We must also lessen the number of theological books, and choose the best; for it is not the number of books that make the learned man; nor much reading, but good books often read, however few, make a man learned in the Scriptures and pious. – Martin Luther

The Doctrine of Justification by Matthias Loy

The Doctrine of Justification by Matthias Loy

“Satan in his malice hates the Saviour, as he hates the salvation of man, whose ruin he has compassed; and man in his pride despises the gracious plan which divine wisdom has formed for his deliverance, because that plan gives no credit to his genius for devising nor to his power for executing it. Human reason and human inclination are therefore always, in their natural state, averse to the doctrine of Justification by faith. Hence it is no wonder that earth and hell combine in persistent efforts to banish it from the Church and from the world.

Contents (152 pages)

  • About the Author – Matthias Loy
  • Copyright Information
  • Preface To The First Edition
  • Preface To The Second Edition
  • Introduction
  • Chapter 1. The Nature Of Justification
    • I. Justification Not A Declaration Defining The Sinner’s Moral Condition.
    • II. Justification Not A Divine Act Making The Sinner Just.
    • III. Justification A Divine Declaration Changing The Sinner’s Relation To God.
  • Chapter 2. The Ground Of Justification
    • I. The Ground Of Justification Not Man’s Natural Worthiness.
    • II. The Ground Of Justification Not Any Human Acquirement
    • III. The Ground Of Justification Is The Grace Of God And The Merits Of Christ.
  • Chapter 3. The Means Of Its Bestowal
    • I. Justification Requires Means To Bestow It
    • II. The Word Of God
    • III. The Holy Sacraments
    • IV. The Divine Bestowal Not The Human Possession
  • Chapter 4. The Means Of Its Reception
    • I. No Means Of Reception Besides Faith
    • II. Faith The Designated Means Of Reception
    • III. No Condition To Be Fulfilled Before Faith Avails
    • IV. The Nature Of Justifying Faith
    • V. How Faith Justifies
    • VI. Degrees In Faith, But Not In Justification
  • Chapter 5. Its Effects
    • I. It Gives The Conscience Peace
    • II. It Secures Sanctification.
    • III. It Renders Glory To God.
    • IV. Conclusion

If the Apostle Paul is rejected, Faith Cannot Exist

“There can be no true faith where the supremacy of God’s Word is not recognized, and where assent is not given to every declaration as of divine authority, to which the whole soul must be in subjection. The believer stands in awe of the great King’s words, “bringing into captivity every thought to the obedience of Christ.” (2 Cor. 10: 5.) Where one word of the Lord, being known as such, is rejected, faith cannot exist; because the authority on which all rests is repudiated.” – From Chapter 4

Peace is not proof of Justification

“The peace which we feel in believing must not be made the ground or condition of our justification. It would seem superfluous to add this caution against a procedure that is so absurd, were it not that many are actually guilty of the strange absurdity, and thus rob themselves of all peace by leaving it without a foundation. They saw off the limb upon which they sit. Supposing themselves justified because they have peace, and considering this the only satisfactory reason for thinking themselves justified at all, they set aside the only evidence upon which the soul can have assurance – namely, that of the Word – and trust in effects, which are not uniform, and the testimony of which is therefore precarious. – Matthias Loy. Chapter 5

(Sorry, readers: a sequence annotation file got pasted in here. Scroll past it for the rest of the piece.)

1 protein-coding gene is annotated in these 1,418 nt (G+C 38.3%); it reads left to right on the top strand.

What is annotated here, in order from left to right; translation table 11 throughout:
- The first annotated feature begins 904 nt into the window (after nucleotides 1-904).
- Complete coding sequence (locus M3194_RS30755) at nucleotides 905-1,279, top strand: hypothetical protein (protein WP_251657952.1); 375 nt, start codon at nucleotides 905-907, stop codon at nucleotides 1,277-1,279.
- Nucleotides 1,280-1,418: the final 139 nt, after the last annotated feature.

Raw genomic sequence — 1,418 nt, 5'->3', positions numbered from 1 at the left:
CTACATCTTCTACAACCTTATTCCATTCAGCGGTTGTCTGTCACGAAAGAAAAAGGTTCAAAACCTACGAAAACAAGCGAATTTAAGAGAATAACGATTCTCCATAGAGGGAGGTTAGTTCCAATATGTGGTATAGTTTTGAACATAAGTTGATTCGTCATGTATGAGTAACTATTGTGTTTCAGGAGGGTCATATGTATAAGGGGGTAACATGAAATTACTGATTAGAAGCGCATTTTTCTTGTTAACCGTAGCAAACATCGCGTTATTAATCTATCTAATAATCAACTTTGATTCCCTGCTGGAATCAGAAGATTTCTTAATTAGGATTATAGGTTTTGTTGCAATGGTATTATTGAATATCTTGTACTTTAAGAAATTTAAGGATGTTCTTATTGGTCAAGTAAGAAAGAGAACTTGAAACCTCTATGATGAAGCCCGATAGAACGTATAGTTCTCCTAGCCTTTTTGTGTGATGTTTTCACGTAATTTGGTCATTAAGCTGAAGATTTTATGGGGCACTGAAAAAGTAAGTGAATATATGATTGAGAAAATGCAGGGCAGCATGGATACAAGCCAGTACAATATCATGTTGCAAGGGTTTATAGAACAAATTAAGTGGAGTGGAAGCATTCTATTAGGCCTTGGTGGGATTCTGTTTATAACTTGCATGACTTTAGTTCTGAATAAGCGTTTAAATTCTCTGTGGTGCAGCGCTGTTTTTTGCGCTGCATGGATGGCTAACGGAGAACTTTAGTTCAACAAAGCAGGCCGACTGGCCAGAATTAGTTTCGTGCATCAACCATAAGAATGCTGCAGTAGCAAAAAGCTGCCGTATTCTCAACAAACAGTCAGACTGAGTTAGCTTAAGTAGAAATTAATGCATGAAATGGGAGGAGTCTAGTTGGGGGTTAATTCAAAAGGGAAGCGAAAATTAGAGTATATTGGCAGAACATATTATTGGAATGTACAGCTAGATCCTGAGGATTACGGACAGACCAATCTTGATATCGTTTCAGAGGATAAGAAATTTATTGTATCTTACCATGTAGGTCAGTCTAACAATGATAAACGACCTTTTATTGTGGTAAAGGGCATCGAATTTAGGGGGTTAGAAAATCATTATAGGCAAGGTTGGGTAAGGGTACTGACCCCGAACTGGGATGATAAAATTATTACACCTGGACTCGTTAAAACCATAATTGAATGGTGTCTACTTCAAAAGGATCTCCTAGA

About the Author – Matthias Loy1

Matthias Loy was born March 17, 1828 in Pennsylvania. After a boyhood of poverty, he was apprenticed as a printer in Harrisburg in 1847, was treat­ed well, read some English classics, learned Latin and Greek, and was con­firmed by Charles W. Schaeffer.

In 1847, Loy went west for his health and was persuaded by Rev. J. Roof to become a beneficiary student at the seminary of the Joint Synod of Ohio at Columbus, where his teachers included Christian Spielmann and Wilhelm Lehmann. He was strongly influenced at this time by the works of C. F. W. Walther and by several friends who were ministers in the Missouri Synod. In 1849 he became pastor at Delaware, Ohio where he served until 1865.

On Christmas Day, 1853, Loy married Mary Willey. Despite his lifelong frailty and illness, Loy accomplished much. He was President of the Joint Synod (1860-78, 1880-94), editor of the Lutheran Standard (1864-91), Professor of Theology at Capital University (1865-1902), and President of the University (1881-90). During his lifetime and under his direction, the Synod grew to have a national influence. He was a zealous supporter of the Lutheran Confessions.

In 1867 he refused to let the Joint Synod become a member of the General Council, and framed his objections in the form of “four points”: chialism, altar fellowship, pulpit fellowship, and secret societies. In 1871, Loy led the Joint Synod into the Synodical Conference. In 1881 he rejected Walther’s doctrine of predestination, founded the Columbus Theological Magazine (1881-1888) to combat it, and withdrew the Joint Synod from the Synodical Conference.

Loy was forced to retire for health reasons in 1902. He went to be with the Lord on January 26, 1915.

O Christ, Thou Lamb of God that takest away the sins of the world, grant us Thy peace. – Matthias Loy

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  1. “Matthias Loy”. Retrieved 2017-11-26 from cyberhymnal.org/bio/l/o/loy_m.htm 


Ed.

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